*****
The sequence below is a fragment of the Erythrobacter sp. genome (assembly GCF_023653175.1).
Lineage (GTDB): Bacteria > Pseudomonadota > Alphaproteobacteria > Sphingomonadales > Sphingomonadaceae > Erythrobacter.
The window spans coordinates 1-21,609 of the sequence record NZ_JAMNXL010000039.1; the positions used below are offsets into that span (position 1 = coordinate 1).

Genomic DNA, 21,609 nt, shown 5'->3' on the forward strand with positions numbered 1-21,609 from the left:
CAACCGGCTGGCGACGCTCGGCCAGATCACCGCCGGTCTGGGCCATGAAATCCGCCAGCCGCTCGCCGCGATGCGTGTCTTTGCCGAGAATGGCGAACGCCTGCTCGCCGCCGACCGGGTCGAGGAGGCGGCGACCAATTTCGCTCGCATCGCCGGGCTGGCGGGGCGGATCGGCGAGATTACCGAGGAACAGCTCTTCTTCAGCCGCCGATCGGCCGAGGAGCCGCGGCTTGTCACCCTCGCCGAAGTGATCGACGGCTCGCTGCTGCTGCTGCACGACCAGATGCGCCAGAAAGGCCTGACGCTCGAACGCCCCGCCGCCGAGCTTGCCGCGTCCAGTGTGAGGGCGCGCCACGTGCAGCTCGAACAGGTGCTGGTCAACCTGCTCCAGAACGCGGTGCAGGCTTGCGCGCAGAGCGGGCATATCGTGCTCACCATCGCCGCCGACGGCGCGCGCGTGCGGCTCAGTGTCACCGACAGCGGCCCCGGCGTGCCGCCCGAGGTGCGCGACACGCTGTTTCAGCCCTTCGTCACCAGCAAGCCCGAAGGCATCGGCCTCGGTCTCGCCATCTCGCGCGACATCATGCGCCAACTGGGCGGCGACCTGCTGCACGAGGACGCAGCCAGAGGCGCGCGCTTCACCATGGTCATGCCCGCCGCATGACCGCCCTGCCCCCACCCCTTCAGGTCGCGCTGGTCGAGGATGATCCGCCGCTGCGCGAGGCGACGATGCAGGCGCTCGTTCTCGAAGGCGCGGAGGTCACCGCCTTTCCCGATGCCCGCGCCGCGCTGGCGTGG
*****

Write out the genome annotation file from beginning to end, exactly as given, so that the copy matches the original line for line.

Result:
The sequence below is a fragment of the Erythrobacter sp. genome (assembly GCF_023653175.1).
Lineage (GTDB): Bacteria > Pseudomonadota > Alphaproteobacteria > Sphingomonadales > Sphingomonadaceae > Erythrobacter.
The window spans coordinates 1-21,609 of the sequence record NZ_JAMNXL010000039.1; the positions used below are offsets into that span (position 1 = coordinate 1).

Genomic DNA, 21,609 nt, shown 5'->3' on the forward strand with positions numbered 1-21,609 from the left:
CAACCGGCTGGCGACGCTCGGCCAGATCACCGCCGGTCTGGGCCATGAAATCCGCCAGCCGCTCGCCGCGATGCGTGTCTTTGCCGAGAATGGCGAACGCCTGCTCGCCGCCGACCGGGTCGAGGAGGCGGCGACCAATTTCGCTCGCATCGCCGGGCTGGCGGGGCGGATCGGCGAGATTACCGAGGAACAGCTCTTCTTCAGCCGCCGATCGGCCGAGGAGCCGCGGCTTGTCACCCTCGCCGAAGTGATCGACGGCTCGCTGCTGCTGCTGCACGACCAGATGCGCCAGAAAGGCCTGACGCTCGAACGCCCCGCCGCCGAGCTTGCCGCGTCCAGTGTGAGGGCGCGCCACGTGCAGCTCGAACAGGTGCTGGTCAACCTGCTCCAGAACGCGGTGCAGGCTTGCGCGCAGAGCGGGCATATCGTGCTCACCATCGCCGCCGACGGCGCGCGCGTGCGGCTCAGTGTCACCGACAGCGGCCCCGGCGTGCCGCCCGAGGTGCGCGACACGCTGTTTCAGCCCTTCGTCACCAGCAAGCCCGAAGGCATCGGCCTCGGTCTCGCCATCTCGCGCGACATCATGCGCCAACTGGGCGGCGACCTGCTGCACGAGGACGCAGCCAGAGGCGCGCGCTTCACCATGGTCATGCCCGCCGCATGACCGCCCTGCCCCCACCCCTTCAGGTCGCGCTGGTCGAGGATGATCCGCCGCTGCGCGAGGCGACGATGCAGGCGCTCGTTCTCGAAGGCGCGGAGGTCACCGCCTTTCCCGATGCCCGCGCCGCGCTGGCGTGG